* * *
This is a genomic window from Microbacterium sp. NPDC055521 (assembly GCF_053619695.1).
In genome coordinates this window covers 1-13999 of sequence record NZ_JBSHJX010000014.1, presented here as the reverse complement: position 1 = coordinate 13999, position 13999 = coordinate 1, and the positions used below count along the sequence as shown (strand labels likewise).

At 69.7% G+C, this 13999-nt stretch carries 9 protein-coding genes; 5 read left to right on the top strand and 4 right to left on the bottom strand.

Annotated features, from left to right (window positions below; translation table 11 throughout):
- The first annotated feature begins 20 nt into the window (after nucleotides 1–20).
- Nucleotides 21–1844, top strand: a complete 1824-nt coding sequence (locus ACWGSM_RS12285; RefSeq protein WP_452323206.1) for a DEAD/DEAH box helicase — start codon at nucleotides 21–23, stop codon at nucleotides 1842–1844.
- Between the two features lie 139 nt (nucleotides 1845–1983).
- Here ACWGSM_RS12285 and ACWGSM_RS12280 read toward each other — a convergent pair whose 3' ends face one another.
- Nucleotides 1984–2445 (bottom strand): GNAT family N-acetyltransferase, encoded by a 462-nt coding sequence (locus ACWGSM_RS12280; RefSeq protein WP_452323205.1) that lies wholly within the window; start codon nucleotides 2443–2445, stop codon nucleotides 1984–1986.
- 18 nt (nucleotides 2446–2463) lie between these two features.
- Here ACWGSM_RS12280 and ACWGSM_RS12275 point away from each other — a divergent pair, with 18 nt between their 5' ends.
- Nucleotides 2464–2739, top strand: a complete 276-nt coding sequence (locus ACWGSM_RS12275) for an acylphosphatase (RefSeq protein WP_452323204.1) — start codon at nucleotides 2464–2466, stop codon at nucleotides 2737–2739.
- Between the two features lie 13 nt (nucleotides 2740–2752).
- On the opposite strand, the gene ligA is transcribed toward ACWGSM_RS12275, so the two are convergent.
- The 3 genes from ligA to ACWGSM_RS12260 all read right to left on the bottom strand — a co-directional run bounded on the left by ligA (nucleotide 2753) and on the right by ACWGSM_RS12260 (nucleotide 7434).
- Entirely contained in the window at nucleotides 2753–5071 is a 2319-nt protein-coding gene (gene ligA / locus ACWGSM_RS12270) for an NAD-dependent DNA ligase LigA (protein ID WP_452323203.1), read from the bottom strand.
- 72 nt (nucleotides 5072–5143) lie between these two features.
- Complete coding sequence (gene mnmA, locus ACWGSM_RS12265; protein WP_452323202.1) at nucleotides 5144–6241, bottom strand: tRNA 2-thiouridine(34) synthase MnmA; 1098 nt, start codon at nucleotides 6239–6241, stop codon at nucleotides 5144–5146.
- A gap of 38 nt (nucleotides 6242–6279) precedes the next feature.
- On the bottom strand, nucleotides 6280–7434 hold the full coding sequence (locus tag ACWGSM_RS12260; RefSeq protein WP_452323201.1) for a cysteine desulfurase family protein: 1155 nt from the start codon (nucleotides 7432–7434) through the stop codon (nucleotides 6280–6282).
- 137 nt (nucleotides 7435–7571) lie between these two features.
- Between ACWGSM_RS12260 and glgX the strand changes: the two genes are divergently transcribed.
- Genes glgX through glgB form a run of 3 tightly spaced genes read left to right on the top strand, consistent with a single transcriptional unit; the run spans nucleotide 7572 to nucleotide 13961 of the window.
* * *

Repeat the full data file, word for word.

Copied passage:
This is a genomic window from Microbacterium sp. NPDC055521 (assembly GCF_053619695.1).
In genome coordinates this window covers 1-13999 of sequence record NZ_JBSHJX010000014.1, presented here as the reverse complement: position 1 = coordinate 13999, position 13999 = coordinate 1, and the positions used below count along the sequence as shown (strand labels likewise).

At 69.7% G+C, this 13999-nt stretch carries 9 protein-coding genes; 5 read left to right on the top strand and 4 right to left on the bottom strand.

Annotated features, from left to right (window positions below; translation table 11 throughout):
- The first annotated feature begins 20 nt into the window (after nucleotides 1–20).
- Nucleotides 21–1844, top strand: a complete 1824-nt coding sequence (locus ACWGSM_RS12285; RefSeq protein WP_452323206.1) for a DEAD/DEAH box helicase — start codon at nucleotides 21–23, stop codon at nucleotides 1842–1844.
- Between the two features lie 139 nt (nucleotides 1845–1983).
- Here ACWGSM_RS12285 and ACWGSM_RS12280 read toward each other — a convergent pair whose 3' ends face one another.
- Nucleotides 1984–2445 (bottom strand): GNAT family N-acetyltransferase, encoded by a 462-nt coding sequence (locus ACWGSM_RS12280; RefSeq protein WP_452323205.1) that lies wholly within the window; start codon nucleotides 2443–2445, stop codon nucleotides 1984–1986.
- 18 nt (nucleotides 2446–2463) lie between these two features.
- Here ACWGSM_RS12280 and ACWGSM_RS12275 point away from each other — a divergent pair, with 18 nt between their 5' ends.
- Nucleotides 2464–2739, top strand: a complete 276-nt coding sequence (locus ACWGSM_RS12275) for an acylphosphatase (RefSeq protein WP_452323204.1) — start codon at nucleotides 2464–2466, stop codon at nucleotides 2737–2739.
- Between the two features lie 13 nt (nucleotides 2740–2752).
- On the opposite strand, the gene ligA is transcribed toward ACWGSM_RS12275, so the two are convergent.
- The 3 genes from ligA to ACWGSM_RS12260 all read right to left on the bottom strand — a co-directional run bounded on the left by ligA (nucleotide 2753) and on the right by ACWGSM_RS12260 (nucleotide 7434).
- Entirely contained in the window at nucleotides 2753–5071 is a 2319-nt protein-coding gene (gene ligA / locus ACWGSM_RS12270) for an NAD-dependent DNA ligase LigA (protein ID WP_452323203.1), read from the bottom strand.
- 72 nt (nucleotides 5072–5143) lie between these two features.
- Complete coding sequence (gene mnmA, locus ACWGSM_RS12265; protein WP_452323202.1) at nucleotides 5144–6241, bottom strand: tRNA 2-thiouridine(34) synthase MnmA; 1098 nt, start codon at nucleotides 6239–6241, stop codon at nucleotides 5144–5146.
- A gap of 38 nt (nucleotides 6242–6279) precedes the next feature.
- On the bottom strand, nucleotides 6280–7434 hold the full coding sequence (locus tag ACWGSM_RS12260; RefSeq protein WP_452323201.1) for a cysteine desulfurase family protein: 1155 nt from the start codon (nucleotides 7432–7434) through the stop codon (nucleotides 6280–6282).
- 137 nt (nucleotides 7435–7571) lie between these two features.
- Between ACWGSM_RS12260 and glgX the strand changes: the two genes are divergently transcribed.
- Genes glgX through glgB form a run of 3 tightly spaced genes read left to right on the top strand, consistent with a single transcriptional unit; the run spans nucleotide 7572 to nucleotide 13961 of the window.